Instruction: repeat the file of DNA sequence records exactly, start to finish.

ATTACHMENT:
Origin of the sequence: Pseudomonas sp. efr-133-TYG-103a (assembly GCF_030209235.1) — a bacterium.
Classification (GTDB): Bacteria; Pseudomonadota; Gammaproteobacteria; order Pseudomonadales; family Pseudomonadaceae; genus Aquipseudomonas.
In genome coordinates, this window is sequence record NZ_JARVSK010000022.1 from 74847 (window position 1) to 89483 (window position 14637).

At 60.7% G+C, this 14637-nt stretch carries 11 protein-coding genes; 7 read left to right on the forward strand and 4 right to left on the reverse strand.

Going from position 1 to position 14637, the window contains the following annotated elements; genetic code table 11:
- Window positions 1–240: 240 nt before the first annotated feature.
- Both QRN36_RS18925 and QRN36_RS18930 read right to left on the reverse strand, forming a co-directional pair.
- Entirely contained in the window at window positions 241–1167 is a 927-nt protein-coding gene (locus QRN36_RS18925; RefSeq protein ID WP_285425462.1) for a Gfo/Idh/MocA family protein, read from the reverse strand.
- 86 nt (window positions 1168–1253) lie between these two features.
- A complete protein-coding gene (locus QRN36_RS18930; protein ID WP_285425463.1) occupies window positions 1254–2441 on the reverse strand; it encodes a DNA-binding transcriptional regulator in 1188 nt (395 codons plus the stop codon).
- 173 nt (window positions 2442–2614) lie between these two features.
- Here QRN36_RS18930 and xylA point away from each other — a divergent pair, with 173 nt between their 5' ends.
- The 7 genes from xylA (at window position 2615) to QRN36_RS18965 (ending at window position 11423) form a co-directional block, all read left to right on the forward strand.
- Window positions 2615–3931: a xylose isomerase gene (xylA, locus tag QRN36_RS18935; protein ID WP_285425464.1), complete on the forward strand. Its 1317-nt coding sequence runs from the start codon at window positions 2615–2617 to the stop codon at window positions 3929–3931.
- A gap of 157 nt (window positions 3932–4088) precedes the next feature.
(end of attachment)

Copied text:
Origin of the sequence: Pseudomonas sp. efr-133-TYG-103a (assembly GCF_030209235.1) — a bacterium.
Classification (GTDB): Bacteria; Pseudomonadota; Gammaproteobacteria; order Pseudomonadales; family Pseudomonadaceae; genus Aquipseudomonas.
In genome coordinates, this window is sequence record NZ_JARVSK010000022.1 from 74847 (window position 1) to 89483 (window position 14637).

At 60.7% G+C, this 14637-nt stretch carries 11 protein-coding genes; 7 read left to right on the forward strand and 4 right to left on the reverse strand.

Going from position 1 to position 14637, the window contains the following annotated elements; genetic code table 11:
- Window positions 1–240: 240 nt before the first annotated feature.
- Both QRN36_RS18925 and QRN36_RS18930 read right to left on the reverse strand, forming a co-directional pair.
- Entirely contained in the window at window positions 241–1167 is a 927-nt protein-coding gene (locus QRN36_RS18925; RefSeq protein ID WP_285425462.1) for a Gfo/Idh/MocA family protein, read from the reverse strand.
- 86 nt (window positions 1168–1253) lie between these two features.
- A complete protein-coding gene (locus QRN36_RS18930; protein ID WP_285425463.1) occupies window positions 1254–2441 on the reverse strand; it encodes a DNA-binding transcriptional regulator in 1188 nt (395 codons plus the stop codon).
- 173 nt (window positions 2442–2614) lie between these two features.
- Here QRN36_RS18930 and xylA point away from each other — a divergent pair, with 173 nt between their 5' ends.
- The 7 genes from xylA (at window position 2615) to QRN36_RS18965 (ending at window position 11423) form a co-directional block, all read left to right on the forward strand.
- Window positions 2615–3931: a xylose isomerase gene (xylA, locus tag QRN36_RS18935; protein ID WP_285425464.1), complete on the forward strand. Its 1317-nt coding sequence runs from the start codon at window positions 2615–2617 to the stop codon at window positions 3929–3931.
- A gap of 157 nt (window positions 3932–4088) precedes the next feature.